GriftHorse Android Trojan Steals Millions From Over 10 Million Victims Globally
Zimperium zLabs recently discovered an aggressive mobile premium services campaign with upwards of 10 million victims globally, and the total amount stolen could be well into the hundreds of millions of Euros.
While typical premium service scams take advantage of phishing techniques, this specific global scam has hidden behind malicious Android applications acting as Trojans, allowing it to take advantage of user interactions for increased spread and infection.
These malicious Android applications appear harmless when looking at the store description and requested permissions, but this false sense of confidence changes when users get charged month over month for the premium service they get subscribed to without their knowledge and consent.
The Zimperium zLabs researchers discovered this global premium services Trojan campaign through a rise in specific alerts from our z9 on-device malware detection engine, which detected and reported the true nature of these malicious Android applications.
Forensic evidence of this active Android Trojan attack, which we have named GriftHorse, suggests that the threat group has been running this campaign since November 2020. These malicious applications were initially distributed through both Google Play and third-party application stores.
Zimperium zLabs reported the findings to Google, who verified the provided information and removed the malicious applications from the Google Play store. However, the malicious applications are still available on unsecured third-party app repositories, highlighting the risk of sideloading applications to mobile endpoints and user data and needing advanced on-device security.
What can the GriftHorse Android Trojan do?
The mobile applications pose a threat to all Android devices by functioning as a Trojan that subscribes unsuspecting users to paid services, charging a premium amounting to around 36 Euros per month.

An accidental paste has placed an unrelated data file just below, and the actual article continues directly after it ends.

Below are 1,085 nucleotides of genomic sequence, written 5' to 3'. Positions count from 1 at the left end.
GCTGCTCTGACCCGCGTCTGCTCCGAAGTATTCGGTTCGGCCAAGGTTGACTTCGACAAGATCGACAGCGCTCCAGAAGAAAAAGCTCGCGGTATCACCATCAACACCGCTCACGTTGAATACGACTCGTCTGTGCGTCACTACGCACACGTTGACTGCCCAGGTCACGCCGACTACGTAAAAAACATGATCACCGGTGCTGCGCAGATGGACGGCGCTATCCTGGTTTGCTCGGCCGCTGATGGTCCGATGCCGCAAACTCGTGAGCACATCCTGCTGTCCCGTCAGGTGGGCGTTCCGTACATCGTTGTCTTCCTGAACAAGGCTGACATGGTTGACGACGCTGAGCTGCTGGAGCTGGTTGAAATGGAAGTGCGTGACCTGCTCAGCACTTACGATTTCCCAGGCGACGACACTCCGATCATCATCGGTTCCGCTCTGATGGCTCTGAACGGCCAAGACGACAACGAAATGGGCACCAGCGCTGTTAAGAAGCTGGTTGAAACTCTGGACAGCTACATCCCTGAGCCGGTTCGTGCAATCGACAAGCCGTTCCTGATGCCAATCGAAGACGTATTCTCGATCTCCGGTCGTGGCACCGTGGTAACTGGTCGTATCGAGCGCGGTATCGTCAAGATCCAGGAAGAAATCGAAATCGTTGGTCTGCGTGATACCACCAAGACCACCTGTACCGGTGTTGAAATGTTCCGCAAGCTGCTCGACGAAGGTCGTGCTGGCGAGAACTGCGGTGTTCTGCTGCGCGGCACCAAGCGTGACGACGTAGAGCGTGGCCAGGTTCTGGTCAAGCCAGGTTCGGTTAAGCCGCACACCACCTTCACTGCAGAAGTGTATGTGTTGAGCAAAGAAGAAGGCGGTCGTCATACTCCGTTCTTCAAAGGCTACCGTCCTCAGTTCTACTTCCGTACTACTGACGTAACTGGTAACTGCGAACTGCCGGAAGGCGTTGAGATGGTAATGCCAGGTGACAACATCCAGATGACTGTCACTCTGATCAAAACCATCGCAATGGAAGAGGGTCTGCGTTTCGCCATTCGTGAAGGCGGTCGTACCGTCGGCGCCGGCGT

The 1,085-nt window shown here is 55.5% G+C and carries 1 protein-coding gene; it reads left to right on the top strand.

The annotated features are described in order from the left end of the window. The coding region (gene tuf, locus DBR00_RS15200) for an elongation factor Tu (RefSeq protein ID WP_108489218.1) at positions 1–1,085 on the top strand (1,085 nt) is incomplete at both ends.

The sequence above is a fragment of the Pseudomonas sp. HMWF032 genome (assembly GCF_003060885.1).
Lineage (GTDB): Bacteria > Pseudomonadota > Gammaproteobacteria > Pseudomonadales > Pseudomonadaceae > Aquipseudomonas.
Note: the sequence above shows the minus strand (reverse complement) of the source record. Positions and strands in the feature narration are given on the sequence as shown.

The campaign has targeted millions of users from over 70 countries by serving selective malicious pages to users based on the geo-location of their IP address with the local language. This social engineering trick is exceptionally successful, considering users might feel more comfortable sharing information to a website in their local language.
The threat actors have exerted substantial effort to maximize their presence in the Android ecosystem through a large number of applications, developer accounts, and domains. The Zimperium zLab researchers have noticed the technique of abusing cross-platform development frameworks to stay undetected has been on the rise, making it more difficult for legacy mobile AV providers to detect and protect their customers.
The timeline of the threat group dates back to November 2020, suggesting that their patience and persistence will probably not come to an end with the closing down of this campaign. The threat to Android users will always be present, considering the innovative approaches used by malicious actors to infect the victims.
The numerical stats reveal that more than 10 million Android users fell victim to this campaign globally, suffering financial losses while the threat group grew wealthier and motivated with time. And while the victims struggle to get their money back, the cybercriminals made off with millions of Euros through this technically novel and effective Trojan campaign.